This comes after Belgian researchers publicly disclosed multiple vulnerabilities in the Wi-Fi Protected Access (WPA2) protocol.
SINGAPORE: The Singapore Computer Emergency Response Team (SingCERT) on Tuesday (Oct 17) issued an advisory on the “multiple vulnerabilities” affecting a security protocol commonly used by Wi-Fi networks.
SingCERT said in its advisory that the Wi-Fi Protected Access 2 (WPA2) security protocol, which was developed by the Wi-Fi alliance to enhance the security of these Wi-Fi networks, have multiple vulnerabilities. These vulnerabilities may affect the data confidentiality of users’ Wi-Fi connectivity in their homes and offices, it added.
The agency, which is under the Cyber Security Agency of Singapore (CSA), said devices with Wi-Fi connectivity using WPA and WPA2 protocols are potentially vulnerable. Should a successful man-in-the-middle attack take place on affected affected devices, the attacker can exploit the vulnerabilities to “monitor, inject and/or manipulate users’ network traffic”, SingCERT cautioned.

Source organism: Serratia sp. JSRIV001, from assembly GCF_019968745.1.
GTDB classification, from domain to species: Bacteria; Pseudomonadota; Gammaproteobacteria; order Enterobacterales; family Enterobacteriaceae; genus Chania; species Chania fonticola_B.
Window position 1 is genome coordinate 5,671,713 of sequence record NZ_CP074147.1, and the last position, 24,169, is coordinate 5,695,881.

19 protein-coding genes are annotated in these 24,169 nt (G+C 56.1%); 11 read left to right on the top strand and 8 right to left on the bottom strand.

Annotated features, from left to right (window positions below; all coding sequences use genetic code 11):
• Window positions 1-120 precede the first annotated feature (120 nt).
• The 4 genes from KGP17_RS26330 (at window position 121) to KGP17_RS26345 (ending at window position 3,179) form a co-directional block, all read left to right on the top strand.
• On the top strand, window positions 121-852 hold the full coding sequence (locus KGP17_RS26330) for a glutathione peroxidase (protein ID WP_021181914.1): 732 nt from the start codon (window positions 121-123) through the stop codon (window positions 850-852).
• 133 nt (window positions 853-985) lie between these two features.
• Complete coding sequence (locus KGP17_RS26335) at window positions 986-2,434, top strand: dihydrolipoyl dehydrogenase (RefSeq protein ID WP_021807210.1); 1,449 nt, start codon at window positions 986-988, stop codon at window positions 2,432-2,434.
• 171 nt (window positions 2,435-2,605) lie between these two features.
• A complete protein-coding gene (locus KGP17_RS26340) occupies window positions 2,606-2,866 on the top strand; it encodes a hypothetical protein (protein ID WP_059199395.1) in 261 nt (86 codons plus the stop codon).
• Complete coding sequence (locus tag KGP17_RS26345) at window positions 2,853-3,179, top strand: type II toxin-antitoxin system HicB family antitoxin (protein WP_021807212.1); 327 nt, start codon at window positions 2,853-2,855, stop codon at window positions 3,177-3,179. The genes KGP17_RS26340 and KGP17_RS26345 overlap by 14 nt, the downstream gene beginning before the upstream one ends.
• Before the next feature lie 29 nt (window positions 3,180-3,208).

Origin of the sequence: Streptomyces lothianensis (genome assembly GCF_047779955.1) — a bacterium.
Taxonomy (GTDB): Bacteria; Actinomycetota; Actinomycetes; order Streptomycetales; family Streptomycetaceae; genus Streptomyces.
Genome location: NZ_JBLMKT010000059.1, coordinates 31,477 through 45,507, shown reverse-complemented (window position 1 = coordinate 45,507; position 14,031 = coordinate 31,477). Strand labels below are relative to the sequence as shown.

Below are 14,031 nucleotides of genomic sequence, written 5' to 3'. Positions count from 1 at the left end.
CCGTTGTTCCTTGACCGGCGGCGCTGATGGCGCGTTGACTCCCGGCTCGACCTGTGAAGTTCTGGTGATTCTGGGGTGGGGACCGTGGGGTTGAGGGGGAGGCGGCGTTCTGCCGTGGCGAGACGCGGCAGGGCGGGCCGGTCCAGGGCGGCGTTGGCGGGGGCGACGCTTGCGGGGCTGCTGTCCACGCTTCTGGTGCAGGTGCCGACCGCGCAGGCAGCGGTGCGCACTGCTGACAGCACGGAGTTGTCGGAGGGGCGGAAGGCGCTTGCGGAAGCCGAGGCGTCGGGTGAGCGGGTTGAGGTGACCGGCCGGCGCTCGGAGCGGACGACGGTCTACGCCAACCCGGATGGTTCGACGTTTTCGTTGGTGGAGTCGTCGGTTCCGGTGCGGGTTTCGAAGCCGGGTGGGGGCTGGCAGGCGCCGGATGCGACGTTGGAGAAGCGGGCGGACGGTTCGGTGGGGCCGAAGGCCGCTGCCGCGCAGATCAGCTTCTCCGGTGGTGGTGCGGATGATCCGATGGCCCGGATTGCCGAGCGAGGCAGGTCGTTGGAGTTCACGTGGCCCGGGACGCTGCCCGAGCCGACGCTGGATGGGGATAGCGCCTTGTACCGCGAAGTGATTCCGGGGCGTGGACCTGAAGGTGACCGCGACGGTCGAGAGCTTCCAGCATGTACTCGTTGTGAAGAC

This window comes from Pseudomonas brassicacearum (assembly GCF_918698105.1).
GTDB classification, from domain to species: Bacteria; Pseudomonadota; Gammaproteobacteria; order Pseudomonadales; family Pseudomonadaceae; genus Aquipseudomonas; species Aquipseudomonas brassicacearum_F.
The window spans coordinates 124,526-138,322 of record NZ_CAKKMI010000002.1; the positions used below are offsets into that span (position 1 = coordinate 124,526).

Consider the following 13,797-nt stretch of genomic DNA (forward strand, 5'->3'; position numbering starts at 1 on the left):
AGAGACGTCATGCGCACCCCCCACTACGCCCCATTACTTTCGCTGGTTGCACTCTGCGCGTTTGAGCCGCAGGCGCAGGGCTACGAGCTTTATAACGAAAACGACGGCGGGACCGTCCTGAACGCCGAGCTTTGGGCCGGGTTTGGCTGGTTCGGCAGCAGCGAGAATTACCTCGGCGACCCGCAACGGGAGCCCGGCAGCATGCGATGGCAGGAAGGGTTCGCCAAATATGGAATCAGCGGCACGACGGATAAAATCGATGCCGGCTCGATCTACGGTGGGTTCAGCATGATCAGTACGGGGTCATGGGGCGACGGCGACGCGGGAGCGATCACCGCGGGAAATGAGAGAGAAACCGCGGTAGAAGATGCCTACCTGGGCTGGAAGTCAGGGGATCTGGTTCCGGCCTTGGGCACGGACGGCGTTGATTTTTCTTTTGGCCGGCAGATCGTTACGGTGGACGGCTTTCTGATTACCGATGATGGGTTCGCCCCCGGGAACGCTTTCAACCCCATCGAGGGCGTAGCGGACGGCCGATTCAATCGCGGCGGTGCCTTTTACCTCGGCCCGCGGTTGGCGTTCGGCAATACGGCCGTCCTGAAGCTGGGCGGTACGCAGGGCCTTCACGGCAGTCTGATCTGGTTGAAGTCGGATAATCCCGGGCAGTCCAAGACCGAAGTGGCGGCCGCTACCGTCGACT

Researchers Mathy Vanhoef and Frank Piessens of Belgian university KU Leuven had on Monday disclosed the bug, saying that “if your device supports Wi-Fi, it is most likely affected”.
SingCERT said that Microsoft has released a security update for supported versions of their products, and users are “strongly advised” to patch their systems. Users of other affected devices are advised to check with their respective vendors on the availability of the security patches and apply appropriate patches to resolve these vulnerabilities as soon as possible, it added.
The agency also said to enhance security, users are encouraged to secure their Wi-Fi networks using a secondary encryption tool such as virtual private networks (VPNs), or consider a supplementary security protocol such as Transport Layer Security (TLS) and Secure Shell (SSH) to “encrypt and protect data confidentiality when performing sensitive transactions”.
Alternatively, they could use a wired LAN for Internet connection, SingCERT said.
The Wi-Fi Alliance had said the issue “could be resolved through a straightforward software update” and it had advised members to quickly release patches and for users to quickly install them.